A few months ago, I discovered that I have perfectionist tendencies. It definitely fits; a quick Google tells us “perfectionism is a personality trait characterised by a person's striving for flawlessness and setting high performance standards, accompanied by critical self-evaluations and concerns regarding others' evaluations.” It's like when you read your results in a personality test; how could it possibly know so much about me??
What I’ve learnt since then, is that perfectionism and self-criticism is a learned behaviour, and so it’s something we can unlearn over time. Now, I’m still at the somewhat beginning of this journey, but I’ve definitely made significant progress from just a few months ago.
The sum of this journey is that all of these things are simply things that you believe about yourself, but your beliefs aren’t necessarily truths. If you choose to replace these beliefs with something else, or leave yourself open to the idea that a different reality is possible, you can leave these beliefs where they belong; behind you.
But why is learning this important as a business owner? Perfectionism, fear of failure, and self-criticism are all beliefs that can hold you back. If you believe something to be true, it affects your mood and your reaction to a thing, usually negatively, and can lead to a roadblock you just can’t get past.
It can stop you from trying the thing at all.
One of my biggest passions is learning new things, and it drives me in pretty much every aspect of my life. In my business, in my personal life, in my hobbies and in my political beliefs, I’m not satisfied with only knowing what I already know. Unfortunately this sometimes leads me to feeling overwhelmed by all the things I don’t already know. I also have a resultant fear of being wrong, all of which drives my perfectionism tendencies.
And this brings me to this story: I recently starting reading a book on creating a brand identity. As a web designer, brand identity is incredibly important, and something that needs to be factored in at every step of the way. I wanted to learn more about this whole process so I can help lead clients in the right direction and ensure their website reflects their brand identity.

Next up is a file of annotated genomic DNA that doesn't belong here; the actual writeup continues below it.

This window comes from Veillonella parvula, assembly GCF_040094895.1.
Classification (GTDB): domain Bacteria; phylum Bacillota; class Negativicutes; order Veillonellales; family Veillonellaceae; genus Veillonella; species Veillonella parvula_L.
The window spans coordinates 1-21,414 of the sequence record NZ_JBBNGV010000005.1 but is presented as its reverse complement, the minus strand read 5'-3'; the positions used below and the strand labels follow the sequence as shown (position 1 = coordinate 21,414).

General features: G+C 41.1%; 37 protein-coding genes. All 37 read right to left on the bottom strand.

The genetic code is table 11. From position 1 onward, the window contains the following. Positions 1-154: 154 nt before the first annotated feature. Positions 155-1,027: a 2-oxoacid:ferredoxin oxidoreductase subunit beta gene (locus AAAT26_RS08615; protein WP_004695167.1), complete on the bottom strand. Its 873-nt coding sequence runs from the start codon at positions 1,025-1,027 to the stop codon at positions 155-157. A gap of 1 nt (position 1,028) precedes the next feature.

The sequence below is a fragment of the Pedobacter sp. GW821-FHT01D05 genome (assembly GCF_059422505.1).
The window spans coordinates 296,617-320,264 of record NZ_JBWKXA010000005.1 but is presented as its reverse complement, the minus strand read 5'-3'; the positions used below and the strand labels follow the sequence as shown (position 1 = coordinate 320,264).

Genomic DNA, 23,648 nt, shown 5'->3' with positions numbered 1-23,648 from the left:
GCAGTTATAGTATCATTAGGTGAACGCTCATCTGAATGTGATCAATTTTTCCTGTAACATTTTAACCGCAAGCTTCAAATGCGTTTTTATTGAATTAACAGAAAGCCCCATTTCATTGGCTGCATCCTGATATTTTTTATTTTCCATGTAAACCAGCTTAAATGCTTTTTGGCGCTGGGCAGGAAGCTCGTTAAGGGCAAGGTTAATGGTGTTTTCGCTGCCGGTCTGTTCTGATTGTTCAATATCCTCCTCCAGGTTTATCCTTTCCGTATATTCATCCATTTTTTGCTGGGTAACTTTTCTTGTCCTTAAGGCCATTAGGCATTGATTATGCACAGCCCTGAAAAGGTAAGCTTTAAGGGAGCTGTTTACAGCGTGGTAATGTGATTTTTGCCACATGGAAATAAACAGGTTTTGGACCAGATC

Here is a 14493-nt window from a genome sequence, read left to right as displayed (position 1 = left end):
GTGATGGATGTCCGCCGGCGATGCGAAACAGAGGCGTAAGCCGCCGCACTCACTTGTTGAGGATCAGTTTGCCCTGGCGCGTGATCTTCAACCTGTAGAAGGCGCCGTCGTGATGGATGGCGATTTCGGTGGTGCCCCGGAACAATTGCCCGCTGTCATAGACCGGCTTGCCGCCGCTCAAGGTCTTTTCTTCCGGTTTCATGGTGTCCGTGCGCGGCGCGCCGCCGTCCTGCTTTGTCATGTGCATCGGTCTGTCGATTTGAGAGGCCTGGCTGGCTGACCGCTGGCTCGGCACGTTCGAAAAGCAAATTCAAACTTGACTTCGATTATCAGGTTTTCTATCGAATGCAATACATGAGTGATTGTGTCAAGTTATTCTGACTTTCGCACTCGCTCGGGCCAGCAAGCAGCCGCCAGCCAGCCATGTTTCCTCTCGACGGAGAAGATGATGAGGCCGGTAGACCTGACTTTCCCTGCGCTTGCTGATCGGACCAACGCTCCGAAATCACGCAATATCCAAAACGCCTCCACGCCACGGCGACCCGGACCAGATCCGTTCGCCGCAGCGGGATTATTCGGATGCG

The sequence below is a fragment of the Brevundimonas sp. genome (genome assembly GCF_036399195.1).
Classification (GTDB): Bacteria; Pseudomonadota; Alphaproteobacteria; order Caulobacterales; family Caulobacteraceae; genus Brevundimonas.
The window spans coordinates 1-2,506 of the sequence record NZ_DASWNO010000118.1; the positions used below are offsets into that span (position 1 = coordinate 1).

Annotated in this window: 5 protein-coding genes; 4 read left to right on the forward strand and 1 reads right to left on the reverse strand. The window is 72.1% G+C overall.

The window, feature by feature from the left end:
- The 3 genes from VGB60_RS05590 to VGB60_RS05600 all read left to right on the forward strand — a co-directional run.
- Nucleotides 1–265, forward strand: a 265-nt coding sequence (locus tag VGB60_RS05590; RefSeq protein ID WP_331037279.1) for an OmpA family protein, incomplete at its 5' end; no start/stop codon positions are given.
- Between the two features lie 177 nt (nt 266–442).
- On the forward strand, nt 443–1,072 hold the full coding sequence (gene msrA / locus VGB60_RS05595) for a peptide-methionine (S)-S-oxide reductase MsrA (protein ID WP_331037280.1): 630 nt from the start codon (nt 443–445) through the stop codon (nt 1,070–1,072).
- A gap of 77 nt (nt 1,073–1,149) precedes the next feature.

Completely unexpectedly, the book almost immediately triggered my self-critical beliefs. I’d barely read the first chapter and I could already feel my body and my mind shutting down the possibility that this would ever be something I could do. I looked at the beautiful brands the author had included as examples and thought “I’ll never be as good as that”.
I could have let that belief fester. I could have let the belief close that potential chapter of my life. I could have let that become part of the voice in the back of my head that criticises my every move.
But I chose to address it. I wrote down everything that belief was telling me and every reason why that wasn’t true. I’ve learnt how to do plenty of other things before, so why would this be any different? Everybody starts somewhere and almost no one starts at the top; so why would I expect my beginning to look the same as someone who has been in the industry for years? I basically journalled myself a little pep talk.
I then wrote down all the things I can do to try and be better than I am right now (because there’s no point in trying to be “good”; good is subjective). The first one was to finish the book with an open mind. The second was to find YouTube videos or lessons on SkillShare that might help me on the journey. And finally, just practice. Practice makes “perfect”, after all.
So, what are your beliefs holding you back from? Writing content that makes you glow inside? Creating or commissioning a website that shouts about you from the rooftop? Starting the business your soul burns for in the first place?
You are not those beliefs. You are not the sum of what you’ve been taught to believe about yourself. You have the power to reject those beliefs. Because you have the power to change the world; even if it’s just the world around you.
Until next time, be kind to yourself!
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